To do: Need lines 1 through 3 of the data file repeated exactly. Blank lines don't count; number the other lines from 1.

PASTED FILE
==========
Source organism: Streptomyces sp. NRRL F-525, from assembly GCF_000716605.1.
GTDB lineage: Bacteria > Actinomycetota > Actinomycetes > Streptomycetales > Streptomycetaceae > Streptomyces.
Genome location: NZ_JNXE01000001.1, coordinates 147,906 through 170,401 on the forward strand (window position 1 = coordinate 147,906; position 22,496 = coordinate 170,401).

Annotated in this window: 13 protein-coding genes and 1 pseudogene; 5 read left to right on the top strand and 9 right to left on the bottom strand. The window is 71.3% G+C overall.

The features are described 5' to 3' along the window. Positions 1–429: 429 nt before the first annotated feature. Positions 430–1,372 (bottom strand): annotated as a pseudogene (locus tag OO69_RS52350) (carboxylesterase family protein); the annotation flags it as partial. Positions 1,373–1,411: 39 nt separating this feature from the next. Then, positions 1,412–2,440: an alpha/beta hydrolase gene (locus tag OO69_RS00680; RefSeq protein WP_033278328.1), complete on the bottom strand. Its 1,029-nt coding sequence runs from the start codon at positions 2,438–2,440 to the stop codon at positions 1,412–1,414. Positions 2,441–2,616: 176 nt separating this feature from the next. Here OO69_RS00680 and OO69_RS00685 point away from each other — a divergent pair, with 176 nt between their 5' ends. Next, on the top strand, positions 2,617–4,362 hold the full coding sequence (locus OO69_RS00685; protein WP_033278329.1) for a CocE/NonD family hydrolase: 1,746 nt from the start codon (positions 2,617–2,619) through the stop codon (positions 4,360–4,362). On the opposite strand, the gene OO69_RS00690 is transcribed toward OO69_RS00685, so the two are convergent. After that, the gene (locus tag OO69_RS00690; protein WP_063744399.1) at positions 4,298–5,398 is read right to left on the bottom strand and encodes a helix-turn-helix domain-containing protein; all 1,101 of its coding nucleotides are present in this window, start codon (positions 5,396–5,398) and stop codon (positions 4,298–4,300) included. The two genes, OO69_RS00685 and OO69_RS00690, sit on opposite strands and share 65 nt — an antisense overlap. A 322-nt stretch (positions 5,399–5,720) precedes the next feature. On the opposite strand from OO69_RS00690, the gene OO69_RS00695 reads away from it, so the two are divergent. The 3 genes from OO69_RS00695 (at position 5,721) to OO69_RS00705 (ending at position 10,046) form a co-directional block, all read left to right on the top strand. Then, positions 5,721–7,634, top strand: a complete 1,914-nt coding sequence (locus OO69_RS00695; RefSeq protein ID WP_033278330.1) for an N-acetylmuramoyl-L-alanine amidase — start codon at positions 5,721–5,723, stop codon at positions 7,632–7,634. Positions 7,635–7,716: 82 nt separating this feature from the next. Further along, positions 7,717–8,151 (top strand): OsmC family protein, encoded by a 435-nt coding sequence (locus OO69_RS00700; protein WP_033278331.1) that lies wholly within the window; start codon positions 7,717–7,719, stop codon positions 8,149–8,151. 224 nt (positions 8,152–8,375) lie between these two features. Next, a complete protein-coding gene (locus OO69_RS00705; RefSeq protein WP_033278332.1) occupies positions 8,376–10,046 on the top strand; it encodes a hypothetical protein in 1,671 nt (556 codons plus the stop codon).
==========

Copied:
Source organism: Streptomyces sp. NRRL F-525, from assembly GCF_000716605.1.
GTDB lineage: Bacteria > Actinomycetota > Actinomycetes > Streptomycetales > Streptomycetaceae > Streptomyces.
Genome location: NZ_JNXE01000001.1, coordinates 147,906 through 170,401 on the forward strand (window position 1 = coordinate 147,906; position 22,496 = coordinate 170,401).